1. Preparedness and Response to Natural Disasters

One of the most important Summit events for the Emergency Services Branch (ESB) will be the High-Level Leaders’ Roundtable on “Natural Disasters and Climate Change: Managing Risks and Crises Differently”, which will build on global agreements in 2015 to commit to a more collective approach to reducing and managing risks, increasing investments in preparedness and building community resilience as a critical first line of response, with the full and effective participation of women, reinforcing national and local systems, and agreeing clear responsibilities, triggers and guaranteed finance for early action. Several ESB sections are engaged with Member States and stakeholders to shape and influence their statements and commitments related to preparedness, humanitarian civil-military coordination and the implementation of relevant WHS outcomes through the Humanitarian Networks and Partnerships Week framework.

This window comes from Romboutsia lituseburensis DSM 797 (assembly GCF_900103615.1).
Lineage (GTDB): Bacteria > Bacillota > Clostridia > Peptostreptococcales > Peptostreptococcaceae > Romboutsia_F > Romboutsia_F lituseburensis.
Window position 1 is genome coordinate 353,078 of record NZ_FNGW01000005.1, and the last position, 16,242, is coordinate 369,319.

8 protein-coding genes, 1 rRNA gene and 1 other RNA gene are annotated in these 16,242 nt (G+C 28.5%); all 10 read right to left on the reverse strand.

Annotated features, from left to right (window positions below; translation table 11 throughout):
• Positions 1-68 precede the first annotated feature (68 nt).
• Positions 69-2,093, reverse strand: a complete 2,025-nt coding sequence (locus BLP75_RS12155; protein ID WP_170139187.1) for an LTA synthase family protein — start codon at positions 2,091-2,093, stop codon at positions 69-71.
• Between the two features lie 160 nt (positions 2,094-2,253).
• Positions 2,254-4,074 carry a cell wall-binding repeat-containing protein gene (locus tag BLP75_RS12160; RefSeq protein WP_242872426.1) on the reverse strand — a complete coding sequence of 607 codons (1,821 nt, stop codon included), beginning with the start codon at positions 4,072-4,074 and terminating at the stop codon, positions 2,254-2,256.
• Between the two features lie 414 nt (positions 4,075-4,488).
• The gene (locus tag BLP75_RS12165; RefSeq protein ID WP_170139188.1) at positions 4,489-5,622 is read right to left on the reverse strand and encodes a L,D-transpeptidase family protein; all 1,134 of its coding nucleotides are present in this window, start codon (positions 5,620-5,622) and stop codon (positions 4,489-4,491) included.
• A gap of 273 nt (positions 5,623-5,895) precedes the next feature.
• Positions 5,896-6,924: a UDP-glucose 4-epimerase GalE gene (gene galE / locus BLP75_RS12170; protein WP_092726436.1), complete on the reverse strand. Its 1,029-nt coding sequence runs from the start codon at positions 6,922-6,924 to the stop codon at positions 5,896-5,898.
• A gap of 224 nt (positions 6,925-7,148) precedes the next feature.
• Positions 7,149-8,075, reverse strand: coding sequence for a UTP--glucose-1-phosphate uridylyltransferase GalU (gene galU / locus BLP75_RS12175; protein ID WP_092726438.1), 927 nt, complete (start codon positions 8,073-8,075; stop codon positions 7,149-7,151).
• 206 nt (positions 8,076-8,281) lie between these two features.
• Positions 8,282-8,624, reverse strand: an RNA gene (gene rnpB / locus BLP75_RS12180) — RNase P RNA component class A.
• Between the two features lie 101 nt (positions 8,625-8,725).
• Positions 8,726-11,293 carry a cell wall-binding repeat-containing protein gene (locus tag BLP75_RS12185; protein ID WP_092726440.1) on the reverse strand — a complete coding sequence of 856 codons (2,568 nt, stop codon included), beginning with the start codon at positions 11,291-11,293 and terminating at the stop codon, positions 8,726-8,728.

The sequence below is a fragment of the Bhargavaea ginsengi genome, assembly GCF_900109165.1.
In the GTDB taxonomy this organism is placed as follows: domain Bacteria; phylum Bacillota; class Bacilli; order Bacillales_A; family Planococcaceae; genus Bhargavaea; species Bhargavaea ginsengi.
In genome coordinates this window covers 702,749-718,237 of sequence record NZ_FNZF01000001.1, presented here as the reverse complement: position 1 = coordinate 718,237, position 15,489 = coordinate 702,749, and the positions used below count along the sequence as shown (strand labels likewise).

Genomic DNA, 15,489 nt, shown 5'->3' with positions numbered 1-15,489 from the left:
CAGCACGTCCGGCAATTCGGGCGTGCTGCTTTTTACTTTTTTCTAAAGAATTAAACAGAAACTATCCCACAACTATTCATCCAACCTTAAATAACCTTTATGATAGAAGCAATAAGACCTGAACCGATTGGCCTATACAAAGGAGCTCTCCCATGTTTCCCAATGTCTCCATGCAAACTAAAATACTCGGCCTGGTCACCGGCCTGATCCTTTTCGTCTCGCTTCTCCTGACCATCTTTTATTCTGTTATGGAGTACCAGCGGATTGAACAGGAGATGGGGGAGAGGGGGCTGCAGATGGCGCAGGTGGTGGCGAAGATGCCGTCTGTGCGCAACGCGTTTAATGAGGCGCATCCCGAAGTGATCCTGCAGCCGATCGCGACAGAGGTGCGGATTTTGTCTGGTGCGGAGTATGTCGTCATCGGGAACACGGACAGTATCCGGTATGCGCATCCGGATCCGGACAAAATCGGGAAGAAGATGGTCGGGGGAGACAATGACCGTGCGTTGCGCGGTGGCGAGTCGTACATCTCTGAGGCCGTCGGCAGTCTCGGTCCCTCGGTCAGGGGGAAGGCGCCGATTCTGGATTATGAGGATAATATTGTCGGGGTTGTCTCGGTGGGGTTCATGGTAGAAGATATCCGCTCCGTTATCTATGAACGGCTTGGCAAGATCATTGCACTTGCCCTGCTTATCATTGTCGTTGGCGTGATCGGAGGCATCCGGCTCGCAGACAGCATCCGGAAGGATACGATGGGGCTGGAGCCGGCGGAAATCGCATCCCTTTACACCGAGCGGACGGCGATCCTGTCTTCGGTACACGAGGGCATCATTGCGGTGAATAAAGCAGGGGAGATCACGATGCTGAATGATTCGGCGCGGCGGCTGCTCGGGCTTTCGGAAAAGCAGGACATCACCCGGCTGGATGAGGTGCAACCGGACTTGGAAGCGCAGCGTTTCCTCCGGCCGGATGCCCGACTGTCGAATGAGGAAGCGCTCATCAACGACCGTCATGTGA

Together with the World Health Organization’s Emergency Medical Team Unit, ESB will host a side event on “Qualified Response by Certified International Teams”. In a world in which disaster response is becoming more complex, the INSARAG Network and Emergency Medical Teams, particularly their classification systems, provide a commendable standard-setting model for the entire humanitarian community.Through such processes, organizations with mutual interests can improve their professional standards and deliver a more appropriate and effective assistance to an affected country and its population. By uniting around common methodology and common standards, the predictability of the response and the interoperability between emergency responders is also dramatically increased.